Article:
the republic logo

Virginia man pleads not guilty to helping woman flee with girl in lesbian custody case

bug
Share/Save/Bookmark

BUFFALO, New York — A Virginia businessman pleaded not guilty Wednesday to charges he helped a woman flee the country with her daughter to avoid sharing custody with her former partner during a custody dispute.

Philip Zodhiates declined to comment after appearing briefly in federal court on charges of conspiracy and international parental kidnapping.

The owner of Waynesboro, Virginia-based Response Unlimited, a Christian marketing business, Zodhiates is accused of traveling with Lisa Miller and her daughter Isabella from Virginia to New York on Sept. 21, 2009, and helping them enter Canada across the Rainbow Bridge in Niagara Falls.

Zodhiates, Miller and a Mennonite missionary were indicted last month but only Zodhiates is believed to be in the country. Miller and her daughter are believed to be in Nicaragua.

Zodhiates, the indictment said, spoke by phone with someone in Canada who agreed to help Miller, as well as a Mennonite pastor from Virginia, Kenneth Miller, who was convicted in 2012 of helping Lisa Miller flee.

Zodhiates could face up to five years in prison if convicted of conspiracy and three years if found guilty of international parental kidnapping. His attorney, James Grable, also declined comment Wednesday.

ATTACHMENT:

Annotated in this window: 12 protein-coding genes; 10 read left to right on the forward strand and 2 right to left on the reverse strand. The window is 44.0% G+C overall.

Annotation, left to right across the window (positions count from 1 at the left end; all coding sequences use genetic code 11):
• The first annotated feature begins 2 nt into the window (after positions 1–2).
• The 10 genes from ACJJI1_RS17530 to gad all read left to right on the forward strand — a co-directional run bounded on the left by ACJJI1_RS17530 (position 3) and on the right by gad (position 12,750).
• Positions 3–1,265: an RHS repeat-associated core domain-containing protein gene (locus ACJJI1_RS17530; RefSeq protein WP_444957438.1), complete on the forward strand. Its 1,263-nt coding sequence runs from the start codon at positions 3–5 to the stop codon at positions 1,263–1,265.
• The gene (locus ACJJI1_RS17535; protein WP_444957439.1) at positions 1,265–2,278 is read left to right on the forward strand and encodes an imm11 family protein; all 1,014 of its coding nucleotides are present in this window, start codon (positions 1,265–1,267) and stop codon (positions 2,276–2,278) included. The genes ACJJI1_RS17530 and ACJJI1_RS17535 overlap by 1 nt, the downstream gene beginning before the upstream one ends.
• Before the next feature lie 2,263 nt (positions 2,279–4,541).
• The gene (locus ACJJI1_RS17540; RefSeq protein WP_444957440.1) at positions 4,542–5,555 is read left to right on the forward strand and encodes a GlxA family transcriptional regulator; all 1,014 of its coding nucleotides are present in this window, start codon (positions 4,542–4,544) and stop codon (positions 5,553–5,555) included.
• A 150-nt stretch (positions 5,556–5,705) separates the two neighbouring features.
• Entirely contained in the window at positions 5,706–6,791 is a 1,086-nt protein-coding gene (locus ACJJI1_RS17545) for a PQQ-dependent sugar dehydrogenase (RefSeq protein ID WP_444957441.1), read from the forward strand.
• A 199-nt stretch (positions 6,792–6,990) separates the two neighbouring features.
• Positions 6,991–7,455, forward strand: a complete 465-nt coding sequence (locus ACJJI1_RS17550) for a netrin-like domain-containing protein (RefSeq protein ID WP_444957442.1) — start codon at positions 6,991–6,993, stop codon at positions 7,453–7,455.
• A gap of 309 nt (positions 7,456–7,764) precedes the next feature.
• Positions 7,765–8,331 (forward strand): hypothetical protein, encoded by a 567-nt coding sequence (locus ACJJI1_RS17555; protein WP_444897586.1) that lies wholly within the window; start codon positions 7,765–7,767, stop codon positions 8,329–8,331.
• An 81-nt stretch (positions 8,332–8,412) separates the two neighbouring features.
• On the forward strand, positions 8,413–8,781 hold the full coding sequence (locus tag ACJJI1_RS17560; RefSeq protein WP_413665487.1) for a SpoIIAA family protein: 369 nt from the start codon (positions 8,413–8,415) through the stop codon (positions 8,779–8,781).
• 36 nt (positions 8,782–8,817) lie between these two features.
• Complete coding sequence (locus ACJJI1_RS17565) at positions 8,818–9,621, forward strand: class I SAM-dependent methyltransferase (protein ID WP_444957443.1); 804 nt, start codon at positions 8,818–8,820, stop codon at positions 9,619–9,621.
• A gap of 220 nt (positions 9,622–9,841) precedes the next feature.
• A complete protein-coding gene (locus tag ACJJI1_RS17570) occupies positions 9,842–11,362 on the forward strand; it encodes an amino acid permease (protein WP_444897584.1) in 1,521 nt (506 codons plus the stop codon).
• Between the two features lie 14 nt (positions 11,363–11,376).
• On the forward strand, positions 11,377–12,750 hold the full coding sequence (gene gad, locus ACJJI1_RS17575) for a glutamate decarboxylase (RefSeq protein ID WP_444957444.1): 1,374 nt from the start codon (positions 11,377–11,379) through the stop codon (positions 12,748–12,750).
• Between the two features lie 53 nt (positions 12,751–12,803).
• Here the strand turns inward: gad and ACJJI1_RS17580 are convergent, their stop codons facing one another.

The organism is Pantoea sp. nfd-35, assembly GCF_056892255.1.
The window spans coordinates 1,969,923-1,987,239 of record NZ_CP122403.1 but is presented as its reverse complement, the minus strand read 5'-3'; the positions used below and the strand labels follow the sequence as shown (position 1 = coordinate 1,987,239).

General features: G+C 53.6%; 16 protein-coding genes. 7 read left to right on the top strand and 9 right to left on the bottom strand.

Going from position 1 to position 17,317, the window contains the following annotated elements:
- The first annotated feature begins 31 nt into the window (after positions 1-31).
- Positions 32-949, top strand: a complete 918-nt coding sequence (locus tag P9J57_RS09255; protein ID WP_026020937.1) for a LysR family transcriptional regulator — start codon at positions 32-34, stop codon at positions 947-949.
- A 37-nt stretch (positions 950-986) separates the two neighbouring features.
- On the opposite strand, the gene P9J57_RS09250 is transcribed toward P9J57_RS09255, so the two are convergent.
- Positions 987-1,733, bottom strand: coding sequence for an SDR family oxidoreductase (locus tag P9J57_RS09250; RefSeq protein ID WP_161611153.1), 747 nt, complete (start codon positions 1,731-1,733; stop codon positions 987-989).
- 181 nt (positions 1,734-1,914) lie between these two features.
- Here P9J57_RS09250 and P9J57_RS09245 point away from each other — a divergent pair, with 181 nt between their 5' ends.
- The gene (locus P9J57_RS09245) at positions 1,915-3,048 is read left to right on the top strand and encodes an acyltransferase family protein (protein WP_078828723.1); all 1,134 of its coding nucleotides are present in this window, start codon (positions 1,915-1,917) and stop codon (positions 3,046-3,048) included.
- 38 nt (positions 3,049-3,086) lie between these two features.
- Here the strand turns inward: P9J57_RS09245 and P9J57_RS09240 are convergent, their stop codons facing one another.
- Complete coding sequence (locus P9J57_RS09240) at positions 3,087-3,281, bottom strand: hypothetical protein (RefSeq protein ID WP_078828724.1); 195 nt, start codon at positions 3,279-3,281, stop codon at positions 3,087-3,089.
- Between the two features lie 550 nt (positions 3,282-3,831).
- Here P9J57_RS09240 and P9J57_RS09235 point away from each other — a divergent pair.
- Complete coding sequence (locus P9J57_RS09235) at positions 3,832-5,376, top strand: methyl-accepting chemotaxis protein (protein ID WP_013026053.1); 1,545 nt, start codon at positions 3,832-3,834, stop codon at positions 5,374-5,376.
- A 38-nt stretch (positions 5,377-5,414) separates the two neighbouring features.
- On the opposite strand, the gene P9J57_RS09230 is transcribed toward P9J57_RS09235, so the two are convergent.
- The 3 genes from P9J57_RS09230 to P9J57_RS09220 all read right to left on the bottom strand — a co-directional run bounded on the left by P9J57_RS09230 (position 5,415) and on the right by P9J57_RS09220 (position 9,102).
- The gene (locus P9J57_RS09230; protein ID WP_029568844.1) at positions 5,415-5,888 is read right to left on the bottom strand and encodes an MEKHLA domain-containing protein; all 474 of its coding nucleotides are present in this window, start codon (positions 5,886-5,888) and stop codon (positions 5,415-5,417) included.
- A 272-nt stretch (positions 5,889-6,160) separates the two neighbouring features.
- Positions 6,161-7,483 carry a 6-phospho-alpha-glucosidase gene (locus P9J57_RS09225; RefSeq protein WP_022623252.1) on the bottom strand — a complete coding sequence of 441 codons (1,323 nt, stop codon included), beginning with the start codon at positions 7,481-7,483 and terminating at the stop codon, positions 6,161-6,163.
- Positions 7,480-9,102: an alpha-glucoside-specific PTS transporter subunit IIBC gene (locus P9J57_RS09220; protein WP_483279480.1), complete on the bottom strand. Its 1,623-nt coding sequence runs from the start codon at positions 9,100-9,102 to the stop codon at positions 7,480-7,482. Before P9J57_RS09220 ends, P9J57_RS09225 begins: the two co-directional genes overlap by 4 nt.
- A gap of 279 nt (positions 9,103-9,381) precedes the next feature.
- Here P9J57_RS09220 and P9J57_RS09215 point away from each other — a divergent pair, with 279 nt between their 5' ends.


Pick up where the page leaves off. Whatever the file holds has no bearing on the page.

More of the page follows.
Isabella's other parent, Janet Jenkins, has been seeking her return for five years. Jenkins and Miller entered a civil union in Vermont in 2000, had Isabella in 2002 and split in 2003.

After their separation, a Vermont family court gave custody of Isabella to Miller with regular visitation for Jenkins, but Miller later sought full custody after moving to Virginia, becoming a conservative Christian and renouncing homosexuality.

Following a lengthy legal fight, Miller disappeared with Isabella shortly before a Vermont court transferred custody to Jenkins.

Indicted in September with Zodhiates and Lisa Miller was an American Mennonite missionary living in Nicaragua, Timothy Miller, who is accused of helping Lisa Miller and her now 12-year-old daughter reach Nicaragua. None of the Millers are related.

Lisa Miller also was charged in a 2010 federal criminal complaint in Vermont with international parental kidnapping. That case is pending.

Think your friends should see this? Share it with them!

Story copyright 2014 The Associated Press. All rights reserved. This material may not be published, broadcast, rewritten or redistributed.

Feedback, Corrections and Other Requests: AP welcomes feedback and comments from readers. Send an email to info@ap.org and it will be forwarded to the appropriate editor or reporter.


All content copyright ©2014 The Republic, a division of Home News Enterprises unless otherwise noted.
All rights reserved. Privacy policy.